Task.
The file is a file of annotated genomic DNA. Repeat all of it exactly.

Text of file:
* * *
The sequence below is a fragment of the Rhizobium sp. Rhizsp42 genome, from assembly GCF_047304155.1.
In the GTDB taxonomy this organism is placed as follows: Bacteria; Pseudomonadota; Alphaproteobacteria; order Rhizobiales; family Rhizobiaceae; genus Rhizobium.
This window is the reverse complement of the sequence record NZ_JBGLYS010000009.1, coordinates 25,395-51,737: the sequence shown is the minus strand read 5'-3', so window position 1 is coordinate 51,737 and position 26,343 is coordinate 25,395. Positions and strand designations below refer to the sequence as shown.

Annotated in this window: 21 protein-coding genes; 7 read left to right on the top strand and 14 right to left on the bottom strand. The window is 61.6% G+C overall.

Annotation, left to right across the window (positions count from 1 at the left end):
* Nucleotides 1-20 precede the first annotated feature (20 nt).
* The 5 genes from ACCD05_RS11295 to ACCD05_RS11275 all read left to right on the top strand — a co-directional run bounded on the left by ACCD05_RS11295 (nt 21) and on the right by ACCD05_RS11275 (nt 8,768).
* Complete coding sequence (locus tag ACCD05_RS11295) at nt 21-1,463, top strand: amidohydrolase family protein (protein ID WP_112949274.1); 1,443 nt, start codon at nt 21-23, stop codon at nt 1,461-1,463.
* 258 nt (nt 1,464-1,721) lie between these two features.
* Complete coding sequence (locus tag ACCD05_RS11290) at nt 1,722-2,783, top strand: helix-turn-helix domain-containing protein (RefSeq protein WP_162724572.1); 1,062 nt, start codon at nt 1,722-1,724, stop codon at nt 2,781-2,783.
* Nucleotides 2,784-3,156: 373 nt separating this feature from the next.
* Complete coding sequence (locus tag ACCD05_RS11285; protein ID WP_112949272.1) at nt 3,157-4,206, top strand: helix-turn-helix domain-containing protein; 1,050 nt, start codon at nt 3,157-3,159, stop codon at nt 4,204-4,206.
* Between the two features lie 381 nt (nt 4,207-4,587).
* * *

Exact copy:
The sequence below is a fragment of the Rhizobium sp. Rhizsp42 genome, from assembly GCF_047304155.1.
In the GTDB taxonomy this organism is placed as follows: Bacteria; Pseudomonadota; Alphaproteobacteria; order Rhizobiales; family Rhizobiaceae; genus Rhizobium.
This window is the reverse complement of the sequence record NZ_JBGLYS010000009.1, coordinates 25,395-51,737: the sequence shown is the minus strand read 5'-3', so window position 1 is coordinate 51,737 and position 26,343 is coordinate 25,395. Positions and strand designations below refer to the sequence as shown.

Annotated in this window: 21 protein-coding genes; 7 read left to right on the top strand and 14 right to left on the bottom strand. The window is 61.6% G+C overall.

Annotation, left to right across the window (positions count from 1 at the left end):
* Nucleotides 1-20 precede the first annotated feature (20 nt).
* The 5 genes from ACCD05_RS11295 to ACCD05_RS11275 all read left to right on the top strand — a co-directional run bounded on the left by ACCD05_RS11295 (nt 21) and on the right by ACCD05_RS11275 (nt 8,768).
* Complete coding sequence (locus tag ACCD05_RS11295) at nt 21-1,463, top strand: amidohydrolase family protein (protein ID WP_112949274.1); 1,443 nt, start codon at nt 21-23, stop codon at nt 1,461-1,463.
* 258 nt (nt 1,464-1,721) lie between these two features.
* Complete coding sequence (locus tag ACCD05_RS11290) at nt 1,722-2,783, top strand: helix-turn-helix domain-containing protein (RefSeq protein WP_162724572.1); 1,062 nt, start codon at nt 1,722-1,724, stop codon at nt 2,781-2,783.
* Nucleotides 2,784-3,156: 373 nt separating this feature from the next.
* Complete coding sequence (locus tag ACCD05_RS11285; protein ID WP_112949272.1) at nt 3,157-4,206, top strand: helix-turn-helix domain-containing protein; 1,050 nt, start codon at nt 3,157-3,159, stop codon at nt 4,204-4,206.
* Between the two features lie 381 nt (nt 4,207-4,587).